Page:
Special Issue "The Body Politic: Women’s Bodies and Political Conflict"

A special issue of Laws (ISSN 2075-471X). This special issue belongs to the section "Law and Gender Issues".

Deadline for manuscript submissions: closed (15 April 2021).

Special Issue Editor

Prof. Alison Gash
E-Mail Website
Guest Editor
Political Science, University of Oregon, Eugene, OR 97403, USA
Interests: legal advocacy; public policy; race; gender; LGBTQ+; disability; family/children

Special Issue Information

Dear Colleagues, 

This Special Issue centers on the ways in which women's bodies serve as a narrative and frame for contentious politics. Judicial nominations, presidential campaigns, policy debates, and local conflicts—across a wide variety of policy contexts—focus on women's bodies as a platform for political contestation. Yet, despite the centering of politics on the subject of women's bodies, women continue to be deprived of basic protections and liberties. Even as their bodies are used to catalyze political momentum, women face an uncertain, and often hostile, audience from institutions and public officials. This is especially true for poor women, women of color, and women who identify as LGBTQIA. The politics of abortion and reproductive choice provide textbook examples of this relationship. In the United States, for instance, electoral battles and federal court nominations revolve around interpretations of and commitments to Roe v. Wade. Yet, poor women and women of color continue to bear the costs of restrictive reproductive rights policies—and at the same time are maligned by public debate. We see this at play in a range of policy arenas—health care, employment, and family planning to name a few—where women's bodies are the subject of policy campaigns, but where women's welfare is neglected or subverted.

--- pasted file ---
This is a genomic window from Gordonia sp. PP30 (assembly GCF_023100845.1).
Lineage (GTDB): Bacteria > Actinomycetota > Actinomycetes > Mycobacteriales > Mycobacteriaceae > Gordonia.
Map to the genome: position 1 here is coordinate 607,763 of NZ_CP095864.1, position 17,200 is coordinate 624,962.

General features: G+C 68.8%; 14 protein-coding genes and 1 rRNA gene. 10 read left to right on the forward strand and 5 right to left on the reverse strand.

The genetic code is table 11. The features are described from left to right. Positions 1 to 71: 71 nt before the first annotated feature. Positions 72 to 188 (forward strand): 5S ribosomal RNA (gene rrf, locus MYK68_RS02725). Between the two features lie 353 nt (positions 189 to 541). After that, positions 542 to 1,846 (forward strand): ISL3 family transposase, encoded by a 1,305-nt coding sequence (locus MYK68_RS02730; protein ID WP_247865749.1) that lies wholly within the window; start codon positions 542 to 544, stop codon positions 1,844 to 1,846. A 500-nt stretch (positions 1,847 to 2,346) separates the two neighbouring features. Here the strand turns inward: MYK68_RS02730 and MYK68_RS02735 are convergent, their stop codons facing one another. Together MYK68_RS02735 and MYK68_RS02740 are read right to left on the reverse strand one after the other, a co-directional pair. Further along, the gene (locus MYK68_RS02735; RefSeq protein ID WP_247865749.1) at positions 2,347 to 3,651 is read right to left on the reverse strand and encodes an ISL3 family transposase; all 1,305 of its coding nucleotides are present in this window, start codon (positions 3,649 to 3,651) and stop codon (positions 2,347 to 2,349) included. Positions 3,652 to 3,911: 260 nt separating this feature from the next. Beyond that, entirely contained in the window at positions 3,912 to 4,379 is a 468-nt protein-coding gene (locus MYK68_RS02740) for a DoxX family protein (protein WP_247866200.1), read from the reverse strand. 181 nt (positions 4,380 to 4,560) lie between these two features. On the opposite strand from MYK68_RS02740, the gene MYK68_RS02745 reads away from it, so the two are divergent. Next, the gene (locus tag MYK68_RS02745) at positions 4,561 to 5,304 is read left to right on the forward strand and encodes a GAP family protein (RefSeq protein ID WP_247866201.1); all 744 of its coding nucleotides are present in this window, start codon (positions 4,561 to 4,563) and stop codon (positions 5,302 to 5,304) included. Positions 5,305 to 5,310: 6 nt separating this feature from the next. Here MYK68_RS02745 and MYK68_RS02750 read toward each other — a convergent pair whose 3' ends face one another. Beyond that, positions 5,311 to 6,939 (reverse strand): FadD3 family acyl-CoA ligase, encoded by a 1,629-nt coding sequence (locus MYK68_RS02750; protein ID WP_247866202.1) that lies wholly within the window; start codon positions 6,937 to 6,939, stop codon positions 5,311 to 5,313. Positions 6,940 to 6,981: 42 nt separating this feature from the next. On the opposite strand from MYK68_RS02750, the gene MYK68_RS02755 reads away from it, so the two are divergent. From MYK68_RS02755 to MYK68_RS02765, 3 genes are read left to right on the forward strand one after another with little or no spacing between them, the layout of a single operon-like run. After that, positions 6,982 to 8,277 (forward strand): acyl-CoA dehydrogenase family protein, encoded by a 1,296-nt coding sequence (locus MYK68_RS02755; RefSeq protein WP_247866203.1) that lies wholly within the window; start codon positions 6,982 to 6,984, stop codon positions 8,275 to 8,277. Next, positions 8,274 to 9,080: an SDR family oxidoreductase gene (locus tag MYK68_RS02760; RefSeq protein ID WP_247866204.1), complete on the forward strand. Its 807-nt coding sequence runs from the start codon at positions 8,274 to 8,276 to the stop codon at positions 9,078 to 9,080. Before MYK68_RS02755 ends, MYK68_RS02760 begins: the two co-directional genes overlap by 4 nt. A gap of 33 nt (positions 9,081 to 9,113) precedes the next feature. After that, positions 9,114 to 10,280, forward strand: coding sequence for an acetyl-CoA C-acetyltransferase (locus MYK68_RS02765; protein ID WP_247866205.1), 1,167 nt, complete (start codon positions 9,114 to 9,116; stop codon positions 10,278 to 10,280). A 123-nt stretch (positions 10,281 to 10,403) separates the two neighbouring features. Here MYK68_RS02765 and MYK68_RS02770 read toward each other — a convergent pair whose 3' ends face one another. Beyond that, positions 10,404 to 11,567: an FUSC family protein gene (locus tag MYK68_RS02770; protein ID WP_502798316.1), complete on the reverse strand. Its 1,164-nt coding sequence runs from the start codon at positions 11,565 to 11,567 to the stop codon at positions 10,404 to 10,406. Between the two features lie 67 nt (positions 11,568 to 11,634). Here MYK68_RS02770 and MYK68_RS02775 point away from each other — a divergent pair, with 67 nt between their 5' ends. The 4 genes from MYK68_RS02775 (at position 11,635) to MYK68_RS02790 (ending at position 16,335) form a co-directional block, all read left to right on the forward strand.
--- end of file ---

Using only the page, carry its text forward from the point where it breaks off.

We are accepting manuscripts that interrogate these kinds of political dynamics in a variety of policy domains and locations. For instance, we are interested in manuscripts that explore the context for these conflicts; the ways in which these debates further exclude and silence minoritized women; the implications for governance, democratic participation, and the "rule of law," to name a few. We are hoping to catalyze important conversations both inside the academy and beyond about the problematic use of women's bodies as a political wedge and the continued erasure of women's experiences—particularly women who are vulnerable to multiple and intersecting forms of exclusion.